We learned yesterday that the surviving members of the Monty Python team, all now in their eighth decade, are to announce this week that they are re-forming in order to produce a brand new stage show.
I wonder whether I am alone in feeling rather under-whelmed by the prospect.
This is to take nothing away from their achievements and success, or indeed the various participants’ wide-ranging post-Python careers.
I was in my late teens when Monty Python’s Flying Circus first became a cult hit on the BBC in 1969.
Everything about it – the absurdities, the sketches morphing from one to another, the irreverence, the quality of the acting, parodies and humour, yes even the silly animation sequences – was refreshingly new and different to anything previously dished up in the name of television comedy [well, barring Spike Milligan, who was so completely ‘out there’ he was already a law unto himself] that it particularly appealed to those of us who were young, impressionable and keen to embrace anything and everything which the Establishment and/or conservative-minded (with a small ‘c’) would fail to ‘get’ or enjoy.
There was something additional to their appeal in that they were an ensemble, wrote their own material and, as comedy actors, were almost interchangeable. In other words, about as far away as it was possible to be from the stereotypical British mainstream peak-time comedy acts – backed by scripts provided by career comedy writers and supporting casts of ‘light entertainment’ singers and dancers, who were then tickling the nation’s funny-bone (e.g. Morecambe and Wise, Cannon and Ball, Mike and Bernie Winters, Mike Yarwood and the Two Ronnies).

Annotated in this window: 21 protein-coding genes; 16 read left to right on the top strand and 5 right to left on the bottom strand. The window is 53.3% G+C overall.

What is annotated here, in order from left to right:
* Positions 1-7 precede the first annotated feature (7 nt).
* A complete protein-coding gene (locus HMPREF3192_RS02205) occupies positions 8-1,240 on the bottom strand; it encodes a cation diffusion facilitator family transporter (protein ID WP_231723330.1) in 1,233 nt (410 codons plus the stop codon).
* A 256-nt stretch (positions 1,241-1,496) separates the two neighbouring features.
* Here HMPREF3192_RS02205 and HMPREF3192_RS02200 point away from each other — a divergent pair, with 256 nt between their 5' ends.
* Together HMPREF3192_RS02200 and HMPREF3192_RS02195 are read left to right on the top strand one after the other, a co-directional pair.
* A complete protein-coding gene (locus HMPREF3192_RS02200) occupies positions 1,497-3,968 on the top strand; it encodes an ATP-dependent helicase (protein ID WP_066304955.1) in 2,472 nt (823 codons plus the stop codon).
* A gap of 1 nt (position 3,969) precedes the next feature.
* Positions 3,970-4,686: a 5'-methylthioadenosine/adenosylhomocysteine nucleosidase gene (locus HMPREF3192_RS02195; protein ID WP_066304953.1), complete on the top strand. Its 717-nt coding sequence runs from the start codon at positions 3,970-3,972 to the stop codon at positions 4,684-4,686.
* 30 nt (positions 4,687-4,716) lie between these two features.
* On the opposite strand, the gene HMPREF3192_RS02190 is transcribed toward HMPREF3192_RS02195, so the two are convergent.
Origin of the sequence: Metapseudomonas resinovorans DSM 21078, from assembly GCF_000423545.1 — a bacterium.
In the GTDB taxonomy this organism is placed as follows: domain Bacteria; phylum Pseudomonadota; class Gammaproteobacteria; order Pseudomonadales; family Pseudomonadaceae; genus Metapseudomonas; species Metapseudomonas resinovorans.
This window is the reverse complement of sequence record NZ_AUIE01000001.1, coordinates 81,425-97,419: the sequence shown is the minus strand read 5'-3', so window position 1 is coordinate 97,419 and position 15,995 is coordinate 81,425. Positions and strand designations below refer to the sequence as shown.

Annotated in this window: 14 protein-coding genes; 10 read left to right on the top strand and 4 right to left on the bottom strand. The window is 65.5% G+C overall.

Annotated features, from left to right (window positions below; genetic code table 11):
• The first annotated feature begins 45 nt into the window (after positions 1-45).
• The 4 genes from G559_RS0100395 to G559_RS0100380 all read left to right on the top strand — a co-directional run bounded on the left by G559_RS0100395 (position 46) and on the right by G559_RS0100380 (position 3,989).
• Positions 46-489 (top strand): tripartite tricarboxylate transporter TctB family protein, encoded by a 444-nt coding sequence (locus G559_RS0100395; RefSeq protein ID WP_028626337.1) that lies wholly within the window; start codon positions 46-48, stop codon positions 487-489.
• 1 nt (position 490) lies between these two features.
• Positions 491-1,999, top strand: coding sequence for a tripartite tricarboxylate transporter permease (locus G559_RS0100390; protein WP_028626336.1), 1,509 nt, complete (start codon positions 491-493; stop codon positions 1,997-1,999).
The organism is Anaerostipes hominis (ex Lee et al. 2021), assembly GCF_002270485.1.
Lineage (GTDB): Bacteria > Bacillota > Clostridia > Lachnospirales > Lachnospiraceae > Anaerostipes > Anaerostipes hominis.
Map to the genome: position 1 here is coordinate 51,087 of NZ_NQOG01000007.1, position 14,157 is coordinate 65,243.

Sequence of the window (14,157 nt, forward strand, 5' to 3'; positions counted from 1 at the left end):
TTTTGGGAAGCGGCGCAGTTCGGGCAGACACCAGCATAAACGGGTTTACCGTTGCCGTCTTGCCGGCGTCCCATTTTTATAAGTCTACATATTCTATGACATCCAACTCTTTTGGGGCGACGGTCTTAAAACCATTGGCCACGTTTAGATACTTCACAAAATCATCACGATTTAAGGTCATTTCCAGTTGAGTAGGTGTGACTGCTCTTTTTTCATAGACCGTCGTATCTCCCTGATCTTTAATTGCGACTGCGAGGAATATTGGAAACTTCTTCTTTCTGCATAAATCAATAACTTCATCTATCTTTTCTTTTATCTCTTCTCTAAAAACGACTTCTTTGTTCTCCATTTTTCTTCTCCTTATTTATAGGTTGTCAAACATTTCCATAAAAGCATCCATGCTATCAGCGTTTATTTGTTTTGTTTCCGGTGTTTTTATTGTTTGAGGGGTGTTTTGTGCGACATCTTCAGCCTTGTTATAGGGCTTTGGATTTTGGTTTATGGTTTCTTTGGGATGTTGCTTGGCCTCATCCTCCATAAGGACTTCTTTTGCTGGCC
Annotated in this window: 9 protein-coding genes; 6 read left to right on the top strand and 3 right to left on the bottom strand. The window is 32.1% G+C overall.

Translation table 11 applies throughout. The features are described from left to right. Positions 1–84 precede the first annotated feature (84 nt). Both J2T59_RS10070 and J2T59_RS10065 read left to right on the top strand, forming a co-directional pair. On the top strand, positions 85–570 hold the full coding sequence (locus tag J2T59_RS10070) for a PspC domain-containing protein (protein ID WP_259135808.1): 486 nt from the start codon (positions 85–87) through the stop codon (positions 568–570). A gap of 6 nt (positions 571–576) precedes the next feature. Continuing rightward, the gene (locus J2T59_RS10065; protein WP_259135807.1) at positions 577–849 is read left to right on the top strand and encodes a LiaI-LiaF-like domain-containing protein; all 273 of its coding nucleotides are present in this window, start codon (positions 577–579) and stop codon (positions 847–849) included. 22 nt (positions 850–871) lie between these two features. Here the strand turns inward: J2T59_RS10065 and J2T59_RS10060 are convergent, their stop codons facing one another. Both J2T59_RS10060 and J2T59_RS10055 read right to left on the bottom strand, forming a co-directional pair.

If being long-haired, surly and unwashed was part of the Rolling Stones’ attraction as ‘pop music’ stars for we 1960s teenagers – i.e. in comparison to the ‘safe’ antiseptic images of counterparts Cliff Richard and The Shadows, Matt Munro, Val Doonican etc. – then Monty Python were the comedy equivalent.
Inevitably, perhaps, since then there have been innumerable Python projects – feature films, books, records, DVDs and the more recent Spamalot stage show masterminded by Eric Idle.
So why am I lukewarm about their reunion?
Frankly, it has nothing to do with any suspicion they must only be doing this for the money. Or indeed, any personal concern that they might not be funny – lest they detracted from the Python brand and place in history if they proved not to be.
It’s actually to do with the original essence of Monty Python’s Flying Circus.
‘Leading edge’ though it certainly was forty-five years ago, whenever I’ve caught repeats on television – or seen extracts used to illustrate news stories about Python members – in more recent years, they have seemed sadly dated and ‘of their time’.
I’m not sure which might be worse – the prospect of witnessing the Pythons trotting out two hours of their ‘greatest sketch’ hits, or them writing and performing an entirely new and original show together. Or indeed, a combination of both.
As someone who regards himself as a Python fan, I do hope that I am wrong.